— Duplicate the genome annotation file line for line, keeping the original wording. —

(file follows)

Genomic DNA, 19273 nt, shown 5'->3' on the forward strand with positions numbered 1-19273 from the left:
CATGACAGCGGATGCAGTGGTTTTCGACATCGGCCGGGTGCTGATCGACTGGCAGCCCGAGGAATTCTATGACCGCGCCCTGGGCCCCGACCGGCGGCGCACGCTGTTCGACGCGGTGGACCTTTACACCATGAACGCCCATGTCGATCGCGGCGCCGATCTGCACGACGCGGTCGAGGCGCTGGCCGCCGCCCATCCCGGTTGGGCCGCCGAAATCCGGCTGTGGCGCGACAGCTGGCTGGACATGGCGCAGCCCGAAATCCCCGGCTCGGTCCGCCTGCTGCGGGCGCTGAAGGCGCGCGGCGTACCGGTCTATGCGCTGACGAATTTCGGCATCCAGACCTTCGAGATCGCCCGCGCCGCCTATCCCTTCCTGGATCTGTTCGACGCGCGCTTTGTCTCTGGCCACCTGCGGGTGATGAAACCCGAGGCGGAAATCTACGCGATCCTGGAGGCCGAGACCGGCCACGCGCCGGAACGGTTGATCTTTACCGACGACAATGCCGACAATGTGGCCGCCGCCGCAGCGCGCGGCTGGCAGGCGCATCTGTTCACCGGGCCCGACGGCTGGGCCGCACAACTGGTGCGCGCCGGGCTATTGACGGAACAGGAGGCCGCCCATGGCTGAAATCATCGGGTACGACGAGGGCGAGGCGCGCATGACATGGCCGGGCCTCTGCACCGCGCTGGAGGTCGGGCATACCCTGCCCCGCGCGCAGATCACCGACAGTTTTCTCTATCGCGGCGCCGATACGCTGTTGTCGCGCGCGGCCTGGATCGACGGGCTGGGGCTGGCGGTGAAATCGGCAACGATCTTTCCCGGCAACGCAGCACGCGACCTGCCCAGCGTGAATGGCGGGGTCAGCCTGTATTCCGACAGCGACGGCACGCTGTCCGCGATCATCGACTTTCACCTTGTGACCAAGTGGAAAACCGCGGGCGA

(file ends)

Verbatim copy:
Genomic DNA, 19273 nt, shown 5'->3' on the forward strand with positions numbered 1-19273 from the left:
CATGACAGCGGATGCAGTGGTTTTCGACATCGGCCGGGTGCTGATCGACTGGCAGCCCGAGGAATTCTATGACCGCGCCCTGGGCCCCGACCGGCGGCGCACGCTGTTCGACGCGGTGGACCTTTACACCATGAACGCCCATGTCGATCGCGGCGCCGATCTGCACGACGCGGTCGAGGCGCTGGCCGCCGCCCATCCCGGTTGGGCCGCCGAAATCCGGCTGTGGCGCGACAGCTGGCTGGACATGGCGCAGCCCGAAATCCCCGGCTCGGTCCGCCTGCTGCGGGCGCTGAAGGCGCGCGGCGTACCGGTCTATGCGCTGACGAATTTCGGCATCCAGACCTTCGAGATCGCCCGCGCCGCCTATCCCTTCCTGGATCTGTTCGACGCGCGCTTTGTCTCTGGCCACCTGCGGGTGATGAAACCCGAGGCGGAAATCTACGCGATCCTGGAGGCCGAGACCGGCCACGCGCCGGAACGGTTGATCTTTACCGACGACAATGCCGACAATGTGGCCGCCGCCGCAGCGCGCGGCTGGCAGGCGCATCTGTTCACCGGGCCCGACGGCTGGGCCGCACAACTGGTGCGCGCCGGGCTATTGACGGAACAGGAGGCCGCCCATGGCTGAAATCATCGGGTACGACGAGGGCGAGGCGCGCATGACATGGCCGGGCCTCTGCACCGCGCTGGAGGTCGGGCATACCCTGCCCCGCGCGCAGATCACCGACAGTTTTCTCTATCGCGGCGCCGATACGCTGTTGTCGCGCGCGGCCTGGATCGACGGGCTGGGGCTGGCGGTGAAATCGGCAACGATCTTTCCCGGCAACGCAGCACGCGACCTGCCCAGCGTGAATGGCGGGGTCAGCCTGTATTCCGACAGCGACGGCACGCTGTCCGCGATCATCGACTTTCACCTTGTGACCAAGTGGAAAACCGCGGGCGA